thanked him for all his work. Gael told him about the situation with Rev. and John Lewis asked which hospital and was trying to make room in his schedule to go visit the Rev. There were a few more Code Pinkers in the room when I left."
[Hip Hop Caucus
Contact: Liz Havstad – firstname.lastname@example.org or 510 206 6749
Capitol Hill Police “football tackled” Hip Hop Activist who was in line to enter hearing room for General Petreaus’ testimony on Capitol Hill
Rev. Lennox Yearwood, Jr., president of the Hip Hop Caucus, was attacked by six capitol police today, when he was stopped from entering the Cannon Caucus Room on Capitol Hill, where General Petreaus gave testimony today to a joint hearing for the House Arms Services Committee and Foreign Relations Committee on the war in Iraq.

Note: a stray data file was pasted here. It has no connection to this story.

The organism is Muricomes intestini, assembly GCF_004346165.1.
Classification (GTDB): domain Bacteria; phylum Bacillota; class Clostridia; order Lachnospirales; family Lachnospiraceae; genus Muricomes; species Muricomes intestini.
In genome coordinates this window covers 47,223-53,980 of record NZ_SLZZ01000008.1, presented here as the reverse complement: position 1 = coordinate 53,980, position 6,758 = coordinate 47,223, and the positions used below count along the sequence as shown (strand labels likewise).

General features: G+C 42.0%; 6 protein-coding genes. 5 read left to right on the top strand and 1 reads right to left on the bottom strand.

After waiting in line throughout the morning for the hearing that was scheduled to start at 12:30pm, Rev. Yearwood was stopped from entering the room, while others behind him were allowed to enter. He told the officers blocking his ability to enter the room, that he was waiting in line with everyone else and had the right to enter as well. When they threatened him with arrest he responded with “I will not be arrested today.” According to witnesses, six capitol police, without warning, “football tackled” him. He was carried off in a wheel chair by DC Fire and Emergency to George Washington Hospital.
Rev. Yearwood said as he was being released from the hospital to be taken to central booking, "The officers decided I was not going to get in Gen. Petreaus' hearing when they saw my button, which says 'I LOVE THE PEOPLE OF IRAQ.'"
Capitol Police are not saying what the charges are, but an inside source has said that the charge is assaulting a police officer. Rev. Yearwood is scheduled to be transferred to Central Processing to be arraigned tomorrow morning.